Backpack Horsemanship

Posted in: Featured, Ranch Life

During my younger years when I was blessed with my baby son, I didn’t let much stand in the way of going on about my business, but a baby does complicate some jobs a bit. I had a front pack for when he was tiny and did quite a bit with him in it, but he soon outgrew it, so I got a backpack.When it warmed up enough to do so, I would put him in my backpack and go do things around the ranch. I was careful to make sure it was warm enough that his little feet and hands wouldn’t get cold, but we went about my business outside pretty regularly. He absolutely loved it too. What a big, new world he was seeing!

If you ever get the chance, pack a good sized infant in a backpack for a few hours. You will appreciate what a horse goes through when you move around on his back. Colin would hook his toes in on the middle of my back and jump up and down in the thing. Then he’d lunge from side to side to see what was going on, especially when he was little enough that seeing over my shoulder wasn’t possible. He’d get excited and bounce up and down like he was on a pogo stick! He would sometimes grab something as we were passing by and about yank me over. It kept me alert.

Carrying a little one in a backpack isn’t for the faint of heart or weak of back. I was strong as an ox then and it would play me out after a long day. I sure didn’t have to do planks or anything to keep that core body strength up either. But, it gave both of us mobility to go about my work. I even vacuumed with him in it. For some reason, the vacuum scared him spit-less when he was not on my back. He’d strain to watch over my shoulder while I vacuumed but never made a peep. I guess he thought I would protect him from that noisy thing.

backpack

I had a colt I was fooling with at that time. I’d have him on my back when I went to catch her. The horses were all very interested in that thing on my back and would come and inspect him, which he thought was great. He’d giggle while they breathed on him and tickled him with their whiskers. The colt was a sweet mare that loved baby everything, so she would walk by me close enough that he could poke her eye and touch her face as I led her in.

When I got her brushed off and ready to saddle, I’d step through the gate and hang his backpack, with him in it, securely on the fence, buckling it to the pipe of the adjoining corral fence. He could see me working in the other corral and would kick and chatter to himself and me while I got her saddled and then worked her in that corral. When I was on her, I’d ride her over by the fence and reach over and touch his hands. She got to where she could side pass right over to the fence, hence made opening gates a breeze. I could ride her out of that corral and up and around the big lots above the barn and still see him in his backpack grandstand seat. I got a lot done with her while he watched. I don’t remember him ever getting impatient or fussing about being there. He could watch the barn cats coming and going, see me riding my colt, and look around, so he was pretty well entertained.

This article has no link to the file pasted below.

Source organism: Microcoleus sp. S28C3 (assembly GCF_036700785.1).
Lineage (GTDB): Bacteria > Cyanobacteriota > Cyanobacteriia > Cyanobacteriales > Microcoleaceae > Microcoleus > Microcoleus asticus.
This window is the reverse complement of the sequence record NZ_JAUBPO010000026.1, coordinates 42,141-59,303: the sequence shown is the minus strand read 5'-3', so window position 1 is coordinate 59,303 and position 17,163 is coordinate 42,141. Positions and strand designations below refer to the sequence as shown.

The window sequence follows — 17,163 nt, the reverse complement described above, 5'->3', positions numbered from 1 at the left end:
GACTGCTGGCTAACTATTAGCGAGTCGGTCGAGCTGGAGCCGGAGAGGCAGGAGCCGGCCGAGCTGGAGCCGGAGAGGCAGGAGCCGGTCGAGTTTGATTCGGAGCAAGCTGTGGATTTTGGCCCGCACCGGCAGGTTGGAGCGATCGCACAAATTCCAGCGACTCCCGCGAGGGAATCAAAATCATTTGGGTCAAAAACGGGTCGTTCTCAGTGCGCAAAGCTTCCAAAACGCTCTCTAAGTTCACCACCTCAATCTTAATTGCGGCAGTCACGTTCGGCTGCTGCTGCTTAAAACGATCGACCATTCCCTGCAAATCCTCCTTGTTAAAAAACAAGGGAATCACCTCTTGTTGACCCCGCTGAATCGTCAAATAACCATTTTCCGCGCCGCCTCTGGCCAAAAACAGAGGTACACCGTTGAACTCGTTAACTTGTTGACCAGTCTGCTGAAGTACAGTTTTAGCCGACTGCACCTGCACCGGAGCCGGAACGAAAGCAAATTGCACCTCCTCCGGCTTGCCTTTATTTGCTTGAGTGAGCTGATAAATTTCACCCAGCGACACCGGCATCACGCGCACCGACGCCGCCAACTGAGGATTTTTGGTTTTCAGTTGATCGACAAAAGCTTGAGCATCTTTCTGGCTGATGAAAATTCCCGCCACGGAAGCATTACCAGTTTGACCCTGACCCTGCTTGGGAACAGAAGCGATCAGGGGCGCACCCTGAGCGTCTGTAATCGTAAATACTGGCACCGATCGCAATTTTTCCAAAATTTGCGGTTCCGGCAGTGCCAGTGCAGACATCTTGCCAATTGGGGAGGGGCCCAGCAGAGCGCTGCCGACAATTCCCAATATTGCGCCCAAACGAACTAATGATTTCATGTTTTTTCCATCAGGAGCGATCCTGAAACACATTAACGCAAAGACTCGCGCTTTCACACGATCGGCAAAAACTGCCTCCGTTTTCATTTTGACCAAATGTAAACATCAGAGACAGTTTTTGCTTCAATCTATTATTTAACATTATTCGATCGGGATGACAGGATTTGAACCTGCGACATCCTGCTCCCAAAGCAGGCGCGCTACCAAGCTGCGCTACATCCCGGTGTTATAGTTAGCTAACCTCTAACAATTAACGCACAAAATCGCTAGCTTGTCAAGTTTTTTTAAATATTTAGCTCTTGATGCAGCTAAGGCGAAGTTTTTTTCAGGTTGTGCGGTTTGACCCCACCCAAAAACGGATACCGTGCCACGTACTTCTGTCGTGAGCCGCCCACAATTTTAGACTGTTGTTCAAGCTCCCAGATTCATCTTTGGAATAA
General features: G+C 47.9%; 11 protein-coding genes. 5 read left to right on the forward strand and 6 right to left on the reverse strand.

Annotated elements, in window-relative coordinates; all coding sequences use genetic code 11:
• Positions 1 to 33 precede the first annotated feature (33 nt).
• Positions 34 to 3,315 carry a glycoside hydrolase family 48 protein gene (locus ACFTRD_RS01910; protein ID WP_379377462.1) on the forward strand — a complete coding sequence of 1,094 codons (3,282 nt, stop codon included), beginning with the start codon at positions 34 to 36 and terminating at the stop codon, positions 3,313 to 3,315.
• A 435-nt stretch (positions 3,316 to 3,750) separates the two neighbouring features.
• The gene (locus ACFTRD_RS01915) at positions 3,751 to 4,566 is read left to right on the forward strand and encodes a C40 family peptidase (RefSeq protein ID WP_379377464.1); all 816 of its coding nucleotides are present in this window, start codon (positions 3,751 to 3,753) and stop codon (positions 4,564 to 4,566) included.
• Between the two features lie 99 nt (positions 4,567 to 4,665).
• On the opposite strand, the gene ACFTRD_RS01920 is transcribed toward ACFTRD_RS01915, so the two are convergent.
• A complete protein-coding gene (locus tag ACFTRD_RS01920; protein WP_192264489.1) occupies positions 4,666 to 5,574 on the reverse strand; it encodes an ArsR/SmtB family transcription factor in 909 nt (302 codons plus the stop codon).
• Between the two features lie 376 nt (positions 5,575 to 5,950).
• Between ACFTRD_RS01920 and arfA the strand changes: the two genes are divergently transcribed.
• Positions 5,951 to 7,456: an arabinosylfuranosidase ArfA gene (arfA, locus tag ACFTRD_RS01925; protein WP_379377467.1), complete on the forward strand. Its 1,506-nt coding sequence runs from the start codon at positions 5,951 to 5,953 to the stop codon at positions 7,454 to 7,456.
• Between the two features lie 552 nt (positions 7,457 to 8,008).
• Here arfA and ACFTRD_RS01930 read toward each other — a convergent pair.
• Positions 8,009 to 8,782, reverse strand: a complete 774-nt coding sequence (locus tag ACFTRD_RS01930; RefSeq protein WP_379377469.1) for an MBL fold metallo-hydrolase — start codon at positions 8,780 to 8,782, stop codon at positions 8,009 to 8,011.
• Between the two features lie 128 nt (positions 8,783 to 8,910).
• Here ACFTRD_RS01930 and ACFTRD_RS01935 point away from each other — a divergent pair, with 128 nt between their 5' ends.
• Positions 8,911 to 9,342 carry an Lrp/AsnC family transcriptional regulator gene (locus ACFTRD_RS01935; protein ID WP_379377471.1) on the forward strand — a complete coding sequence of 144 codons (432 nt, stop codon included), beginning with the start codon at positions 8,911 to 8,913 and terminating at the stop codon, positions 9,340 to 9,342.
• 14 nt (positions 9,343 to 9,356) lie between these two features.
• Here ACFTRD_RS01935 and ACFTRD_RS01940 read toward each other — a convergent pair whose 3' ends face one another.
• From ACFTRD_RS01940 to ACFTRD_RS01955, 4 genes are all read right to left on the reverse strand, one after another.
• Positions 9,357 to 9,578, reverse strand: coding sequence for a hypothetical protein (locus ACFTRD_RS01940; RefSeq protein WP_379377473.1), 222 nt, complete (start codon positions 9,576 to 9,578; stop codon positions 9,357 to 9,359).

It was quite a change when he no longer fit in the backpack and was able to travel under his own steam. He about scared me to death many times as he was faster than he looked and was magnetically attracted to horses. It was easier when he fit in the backpack, but he was too heavy to pack around by then. My back and shoulders were just played out. I was sure I’d have white spots on my “withers” from that backpack before he became mobile.

That backpack was a great thing for both of us and it showed me just how much every muscle twitch I made on a horse could be felt and affect the horse’s movement. Good lesson in horsemanship and it got my boy addicted to horse hair at an early age in the process. What a winning combination!

Posted in: Featured, Ranch Life


About Jan Swan Wood

Jan was raised on a ranch in far western South Dakota. She grew up horseback working all descriptions of cattle, plus sheep and horses. After leaving home she pursued a post-graduate study of cowboying and dayworking in Nebraska, New Mexico, Montana, Wyoming and South Dakota....

View all posts by Jan Swan Wood


Comments